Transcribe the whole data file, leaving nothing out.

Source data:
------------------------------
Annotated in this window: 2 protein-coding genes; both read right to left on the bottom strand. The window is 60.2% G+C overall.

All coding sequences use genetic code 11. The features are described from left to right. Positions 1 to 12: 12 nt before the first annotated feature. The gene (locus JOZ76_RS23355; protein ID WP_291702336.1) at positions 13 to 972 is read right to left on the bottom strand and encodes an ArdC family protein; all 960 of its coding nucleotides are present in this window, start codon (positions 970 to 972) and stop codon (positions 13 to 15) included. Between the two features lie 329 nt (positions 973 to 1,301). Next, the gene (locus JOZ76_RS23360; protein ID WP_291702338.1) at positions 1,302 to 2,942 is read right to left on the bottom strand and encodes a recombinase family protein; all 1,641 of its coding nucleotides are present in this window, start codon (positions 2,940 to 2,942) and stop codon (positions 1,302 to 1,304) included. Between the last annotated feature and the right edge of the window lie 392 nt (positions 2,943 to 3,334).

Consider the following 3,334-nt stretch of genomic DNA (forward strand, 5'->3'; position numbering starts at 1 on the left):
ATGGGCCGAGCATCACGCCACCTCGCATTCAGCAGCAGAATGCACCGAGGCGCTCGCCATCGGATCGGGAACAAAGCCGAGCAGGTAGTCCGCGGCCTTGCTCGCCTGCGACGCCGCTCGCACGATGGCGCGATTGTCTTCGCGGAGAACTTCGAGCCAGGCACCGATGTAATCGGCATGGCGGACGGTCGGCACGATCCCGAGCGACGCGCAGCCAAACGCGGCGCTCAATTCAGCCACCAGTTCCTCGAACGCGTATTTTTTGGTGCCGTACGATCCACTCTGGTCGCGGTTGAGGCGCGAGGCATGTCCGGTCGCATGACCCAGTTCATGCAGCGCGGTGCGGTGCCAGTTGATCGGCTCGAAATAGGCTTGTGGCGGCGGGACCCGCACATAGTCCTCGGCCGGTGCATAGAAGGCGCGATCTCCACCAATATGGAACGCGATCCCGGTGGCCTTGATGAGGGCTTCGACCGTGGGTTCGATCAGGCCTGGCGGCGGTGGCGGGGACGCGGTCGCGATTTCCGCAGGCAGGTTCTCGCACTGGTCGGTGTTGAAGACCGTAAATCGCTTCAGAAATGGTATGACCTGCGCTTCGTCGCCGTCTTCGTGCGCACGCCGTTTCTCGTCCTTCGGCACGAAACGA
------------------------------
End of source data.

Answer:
Annotated in this window: 2 protein-coding genes; both read right to left on the bottom strand. The window is 60.2% G+C overall.

All coding sequences use genetic code 11. The features are described from left to right. Positions 1 to 12: 12 nt before the first annotated feature. The gene (locus JOZ76_RS23355; protein ID WP_291702336.1) at positions 13 to 972 is read right to left on the bottom strand and encodes an ArdC family protein; all 960 of its coding nucleotides are present in this window, start codon (positions 970 to 972) and stop codon (positions 13 to 15) included. Between the two features lie 329 nt (positions 973 to 1,301). Next, the gene (locus JOZ76_RS23360; protein ID WP_291702338.1) at positions 1,302 to 2,942 is read right to left on the bottom strand and encodes a recombinase family protein; all 1,641 of its coding nucleotides are present in this window, start codon (positions 2,940 to 2,942) and stop codon (positions 1,302 to 1,304) included. Between the last annotated feature and the right edge of the window lie 392 nt (positions 2,943 to 3,334).

Consider the following 3,334-nt stretch of genomic DNA (forward strand, 5'->3'; position numbering starts at 1 on the left):
ATGGGCCGAGCATCACGCCACCTCGCATTCAGCAGCAGAATGCACCGAGGCGCTCGCCATCGGATCGGGAACAAAGCCGAGCAGGTAGTCCGCGGCCTTGCTCGCCTGCGACGCCGCTCGCACGATGGCGCGATTGTCTTCGCGGAGAACTTCGAGCCAGGCACCGATGTAATCGGCATGGCGGACGGTCGGCACGATCCCGAGCGACGCGCAGCCAAACGCGGCGCTCAATTCAGCCACCAGTTCCTCGAACGCGTATTTTTTGGTGCCGTACGATCCACTCTGGTCGCGGTTGAGGCGCGAGGCATGTCCGGTCGCATGACCCAGTTCATGCAGCGCGGTGCGGTGCCAGTTGATCGGCTCGAAATAGGCTTGTGGCGGCGGGACCCGCACATAGTCCTCGGCCGGTGCATAGAAGGCGCGATCTCCACCAATATGGAACGCGATCCCGGTGGCCTTGATGAGGGCTTCGACCGTGGGTTCGATCAGGCCTGGCGGCGGTGGCGGGGACGCGGTCGCGATTTCCGCAGGCAGGTTCTCGCACTGGTCGGTGTTGAAGACCGTAAATCGCTTCAGAAATGGTATGACCTGCGCTTCGTCGCCGTCTTCGTGCGCACGCCGTTTCTCGTCCTTCGGCACGAAACGA